A day at Rottnest Island (AKA the land of smiling quokkas)

Whenever someone asks me “Why Perth?” instead of the major east coast cities (Melbourne, Sydney, Cairns, etc…) I tell them about Rottnest Island. When moving to Australia on a Working Holiday was still just a little idea rolling around in my brain (an idea I never actually thought would come to fruition), I saw a video on Facebook of these adorable little brown, smiling creatures called quokkas. Immediately, I was fixated and knew I had to see them, even if they lived 11,271 miles (18,139 km) from home in Atlanta, Ga.

Quokkas in action

Well guess what? Yesterday I met dozens! My friend Marina and I spent the day biking around untouched Rottnest that’s surrounded by the vibrant turquoise waters of the Indian Ocean. I could not believe such a picturesque place actually existed.

After eating breakfast at our hostel, we grabbed an Uber to the Perth rail station, bought tickets, and hopped on the Fremantle line. The trip lasted 30-45 minutes but the ride was so scenic, time flew by. Once we got to Fremantle, we got pastries to take to the island and boarded the Sealink Ferry to Rottnest. In total, the trip cost about $100 (Ferry: $49 Bike rental: $30 Snorkel Gear: $10, Perth to Fremantle: $10ish). Pretty soon, the dunes of Rottnest came into view and we deboarded onto the island.

Approaching Rottnest

Rottnest reminded me a little bit of Jekyll Island back home in Georgia, which is another small island protected from overdevelopment. Rottnest has a population of 334 people and there are no high-rises or cars (the only exceptions being the occasional tour bus or emergency/service vehicles). It’s still unbelievably quiet and serene despite all of the hype online about it.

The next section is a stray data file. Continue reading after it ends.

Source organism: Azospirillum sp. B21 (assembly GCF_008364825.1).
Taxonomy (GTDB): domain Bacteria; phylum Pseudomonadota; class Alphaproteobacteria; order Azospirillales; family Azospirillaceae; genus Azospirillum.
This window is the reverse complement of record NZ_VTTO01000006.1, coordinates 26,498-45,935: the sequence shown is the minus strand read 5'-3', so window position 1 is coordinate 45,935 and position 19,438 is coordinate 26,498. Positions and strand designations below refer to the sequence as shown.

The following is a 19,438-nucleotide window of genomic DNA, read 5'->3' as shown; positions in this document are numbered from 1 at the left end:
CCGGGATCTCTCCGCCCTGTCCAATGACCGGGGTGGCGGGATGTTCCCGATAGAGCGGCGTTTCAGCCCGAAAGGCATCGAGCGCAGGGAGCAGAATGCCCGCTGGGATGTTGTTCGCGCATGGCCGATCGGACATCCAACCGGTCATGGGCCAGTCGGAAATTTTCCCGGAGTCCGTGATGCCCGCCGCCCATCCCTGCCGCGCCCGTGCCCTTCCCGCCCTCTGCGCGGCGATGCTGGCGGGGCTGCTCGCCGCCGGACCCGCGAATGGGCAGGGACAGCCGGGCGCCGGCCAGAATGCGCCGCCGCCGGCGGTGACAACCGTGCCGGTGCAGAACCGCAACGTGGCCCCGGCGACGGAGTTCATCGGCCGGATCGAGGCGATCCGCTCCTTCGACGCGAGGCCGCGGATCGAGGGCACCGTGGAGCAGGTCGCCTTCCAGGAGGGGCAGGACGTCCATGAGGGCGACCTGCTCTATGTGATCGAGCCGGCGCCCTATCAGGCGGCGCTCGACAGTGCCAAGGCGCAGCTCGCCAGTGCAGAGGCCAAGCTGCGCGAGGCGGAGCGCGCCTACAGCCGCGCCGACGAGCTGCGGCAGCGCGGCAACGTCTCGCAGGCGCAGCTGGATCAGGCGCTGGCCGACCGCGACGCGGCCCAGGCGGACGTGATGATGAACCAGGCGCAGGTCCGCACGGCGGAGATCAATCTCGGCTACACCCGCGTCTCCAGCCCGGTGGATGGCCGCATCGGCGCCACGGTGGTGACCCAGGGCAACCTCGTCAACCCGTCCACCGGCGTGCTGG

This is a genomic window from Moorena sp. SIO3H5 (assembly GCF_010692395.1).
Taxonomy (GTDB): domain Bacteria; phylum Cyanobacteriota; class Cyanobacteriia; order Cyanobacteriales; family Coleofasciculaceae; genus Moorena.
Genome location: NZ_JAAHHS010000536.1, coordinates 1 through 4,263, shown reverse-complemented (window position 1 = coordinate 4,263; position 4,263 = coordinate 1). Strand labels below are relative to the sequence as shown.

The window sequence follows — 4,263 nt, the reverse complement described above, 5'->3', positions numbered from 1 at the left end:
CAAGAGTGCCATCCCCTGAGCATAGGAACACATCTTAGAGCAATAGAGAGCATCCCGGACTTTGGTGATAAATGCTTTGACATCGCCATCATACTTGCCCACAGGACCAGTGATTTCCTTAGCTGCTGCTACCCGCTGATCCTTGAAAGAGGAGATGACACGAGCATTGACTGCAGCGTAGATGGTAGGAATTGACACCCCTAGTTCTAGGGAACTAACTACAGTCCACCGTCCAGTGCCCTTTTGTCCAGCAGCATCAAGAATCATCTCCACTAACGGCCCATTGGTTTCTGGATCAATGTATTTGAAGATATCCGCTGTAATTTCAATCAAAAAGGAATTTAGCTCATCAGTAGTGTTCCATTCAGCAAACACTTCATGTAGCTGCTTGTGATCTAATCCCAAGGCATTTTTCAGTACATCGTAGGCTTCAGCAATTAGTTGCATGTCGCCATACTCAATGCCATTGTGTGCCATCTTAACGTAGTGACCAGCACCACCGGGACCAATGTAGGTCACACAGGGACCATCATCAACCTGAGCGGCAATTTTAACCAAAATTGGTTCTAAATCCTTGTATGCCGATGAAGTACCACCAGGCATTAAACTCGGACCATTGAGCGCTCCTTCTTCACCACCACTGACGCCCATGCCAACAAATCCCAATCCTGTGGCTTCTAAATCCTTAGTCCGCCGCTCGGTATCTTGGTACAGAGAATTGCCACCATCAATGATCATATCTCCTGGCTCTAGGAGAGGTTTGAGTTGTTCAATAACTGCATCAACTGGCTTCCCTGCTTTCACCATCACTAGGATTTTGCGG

Our first stop on our bike tour was Bickley Bay, we were so excited to finally see the bright blue waters surrounding Rottnest! After that, we headed to Henrietta Rocks, perhaps my favorite beach. Perching on the rocks and looking into the Indian Ocean is an incredible feeling (and perfect photo op).

Henrietta Rocks

At Rottnest, you can either rent a bike or ride a bus to get around the 7.3 square mile island. While it doesn’t sound like much, and a beachy bike ride may sound like fun, the island is VERY, VERY hilly, and if you plan to make any stops at the pristine beaches or for quokka selfies, you won’t be able to bike around the island in a day (we had about 7.5 hours on the island). Also, If you’re thinking of going, bring LOTS of water, there are 3 water fountains on the entire island, and they’re all in the same area by the ferry. We realized we were getting dehydrated and low on water while we were at Henrietta Rocks, only to look at the map and see that the closest water fountains were on the opposite side of the island.

We decided to ditch our plan of circling the entire island and biked our way across the middle, past Pink Lake (which wasn’t actually pink). Although it was unplanned and we were a little disappointed to skip some of the 63 beaches on the island, we were rewarded by meeting a group of 5 quokkas that were happy to take selfies and beautiful landscapes that were off the beaten path. Sometimes, when things don’t go according to the plan, it’s actually a blessing in disguise (the blessing in this case being a quokka squad).

My new friends and I

Rottnest Island is one of those places where words and photos just can’t do it full justice. You’ll just have to go experience it for yourself! In the meantime, enjoy the photos below โ˜บ๏ธ

Until next time,

Christina ๐Ÿ‡ฆ๐Ÿ‡บ